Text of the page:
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Changing Rooms

We have been inspired by the design principles of the Far East in this garden, using structure to frame and shape the natural world.  Clean lines and simplicity are key here.

The dominant feature in this garden is clearly the screen frame, set diagonally to the garden’s axis.  Not many people would have been brave enough to paint it bright red but it actually works brilliantly with the natural elements in two ways.  Firstly, because green and red are opposites on the colour wheel, this means it provides natural contrast to all the green foliage around it.  Secondly, because we have chosen some plants – notably the acers – which turn shades of orange and red in the autumn, the screen really enhances them. The off-set square also serves to draw the eye away from the fact that this garden is quite narrow, twice as long as it is wide.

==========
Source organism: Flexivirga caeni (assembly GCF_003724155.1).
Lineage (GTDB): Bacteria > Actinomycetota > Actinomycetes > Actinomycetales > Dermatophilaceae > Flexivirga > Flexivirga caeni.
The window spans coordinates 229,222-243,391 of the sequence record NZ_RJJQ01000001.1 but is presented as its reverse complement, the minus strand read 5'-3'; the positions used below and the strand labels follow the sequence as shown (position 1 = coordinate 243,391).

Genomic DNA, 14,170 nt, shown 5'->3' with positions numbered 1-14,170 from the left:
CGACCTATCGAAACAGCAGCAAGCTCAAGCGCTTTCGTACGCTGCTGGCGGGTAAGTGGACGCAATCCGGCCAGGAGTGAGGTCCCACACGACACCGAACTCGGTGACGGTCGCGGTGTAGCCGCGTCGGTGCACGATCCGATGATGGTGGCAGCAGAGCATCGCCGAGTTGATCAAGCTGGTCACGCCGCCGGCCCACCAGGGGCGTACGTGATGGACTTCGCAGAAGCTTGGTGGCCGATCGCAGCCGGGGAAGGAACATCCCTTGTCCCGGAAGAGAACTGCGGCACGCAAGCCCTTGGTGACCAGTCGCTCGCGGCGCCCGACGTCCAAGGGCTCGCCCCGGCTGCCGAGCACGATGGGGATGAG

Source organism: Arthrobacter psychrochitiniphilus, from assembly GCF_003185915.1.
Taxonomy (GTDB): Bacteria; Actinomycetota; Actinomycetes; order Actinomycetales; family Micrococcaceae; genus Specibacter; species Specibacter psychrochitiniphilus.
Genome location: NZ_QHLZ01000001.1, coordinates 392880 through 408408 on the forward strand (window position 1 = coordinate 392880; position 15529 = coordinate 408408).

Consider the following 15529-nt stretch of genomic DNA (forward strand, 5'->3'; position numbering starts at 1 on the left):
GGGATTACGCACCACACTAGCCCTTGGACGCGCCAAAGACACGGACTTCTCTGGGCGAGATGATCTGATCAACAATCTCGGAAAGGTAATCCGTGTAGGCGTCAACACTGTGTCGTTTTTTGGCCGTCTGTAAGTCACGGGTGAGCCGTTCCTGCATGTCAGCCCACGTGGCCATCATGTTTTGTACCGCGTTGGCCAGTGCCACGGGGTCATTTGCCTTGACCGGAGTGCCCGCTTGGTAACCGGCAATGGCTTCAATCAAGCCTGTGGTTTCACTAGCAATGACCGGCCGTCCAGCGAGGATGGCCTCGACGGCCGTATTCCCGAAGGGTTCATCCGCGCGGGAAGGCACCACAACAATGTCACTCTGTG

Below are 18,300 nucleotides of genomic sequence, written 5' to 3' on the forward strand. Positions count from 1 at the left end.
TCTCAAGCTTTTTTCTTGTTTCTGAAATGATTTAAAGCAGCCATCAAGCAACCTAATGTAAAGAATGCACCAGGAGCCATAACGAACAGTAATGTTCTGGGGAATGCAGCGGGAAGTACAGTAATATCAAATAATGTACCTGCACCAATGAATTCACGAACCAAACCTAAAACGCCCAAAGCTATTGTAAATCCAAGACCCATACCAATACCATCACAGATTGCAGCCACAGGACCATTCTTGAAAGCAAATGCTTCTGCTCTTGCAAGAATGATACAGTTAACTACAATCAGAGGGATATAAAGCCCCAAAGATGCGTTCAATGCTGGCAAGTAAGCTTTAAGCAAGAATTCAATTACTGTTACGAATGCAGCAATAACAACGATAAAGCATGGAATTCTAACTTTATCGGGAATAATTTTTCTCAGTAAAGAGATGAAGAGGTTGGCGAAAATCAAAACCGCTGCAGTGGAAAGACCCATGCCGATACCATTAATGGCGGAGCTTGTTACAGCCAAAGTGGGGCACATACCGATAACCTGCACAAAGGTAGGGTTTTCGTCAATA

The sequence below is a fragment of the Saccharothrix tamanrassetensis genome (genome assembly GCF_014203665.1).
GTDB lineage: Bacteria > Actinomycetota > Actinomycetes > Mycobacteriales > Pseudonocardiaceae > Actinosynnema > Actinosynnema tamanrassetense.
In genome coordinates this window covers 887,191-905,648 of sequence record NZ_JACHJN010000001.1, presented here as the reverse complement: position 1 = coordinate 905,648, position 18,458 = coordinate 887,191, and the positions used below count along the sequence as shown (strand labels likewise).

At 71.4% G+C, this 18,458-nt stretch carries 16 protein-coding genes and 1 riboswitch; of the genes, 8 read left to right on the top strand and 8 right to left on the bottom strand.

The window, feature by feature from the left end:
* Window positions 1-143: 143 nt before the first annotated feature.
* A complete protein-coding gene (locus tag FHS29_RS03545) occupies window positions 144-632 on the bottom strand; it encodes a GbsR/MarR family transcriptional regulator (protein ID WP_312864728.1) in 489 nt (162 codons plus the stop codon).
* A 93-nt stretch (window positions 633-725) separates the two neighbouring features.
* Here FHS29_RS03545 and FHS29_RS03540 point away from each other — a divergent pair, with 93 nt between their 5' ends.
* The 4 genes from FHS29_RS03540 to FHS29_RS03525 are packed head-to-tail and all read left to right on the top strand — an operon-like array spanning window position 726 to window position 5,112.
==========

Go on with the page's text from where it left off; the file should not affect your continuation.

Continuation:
The rest of the planting here hints at the orient, too.  As well as the acers – known as Japanese maples – we have fresh green bamboo and some clipped topiary that provide height as well as formality.

The other hard landscaping materials in this garden have a more subtle role to play, providing the canvas to the bright screen and the planting.  The mixed-size slab paving provides a solid base for tables or chairs and the pea gravel under the water feature subtly echoes a Zen gravel garden.

Talking of water features, many oriental gardens incorporate gentle water sounds as an aid to meditation.  The feature we have chosen here is actually a ready made one. It has a built-in reservoir to recycle its own water, so you don’t need to sit it over a reservoir trough, and you just need an external-grade electricity supply to power it. We have a selection of similar water features in the centre.

Find your inner calm in our Eastern-inspired garden and find out how you can take that feeling home to your own.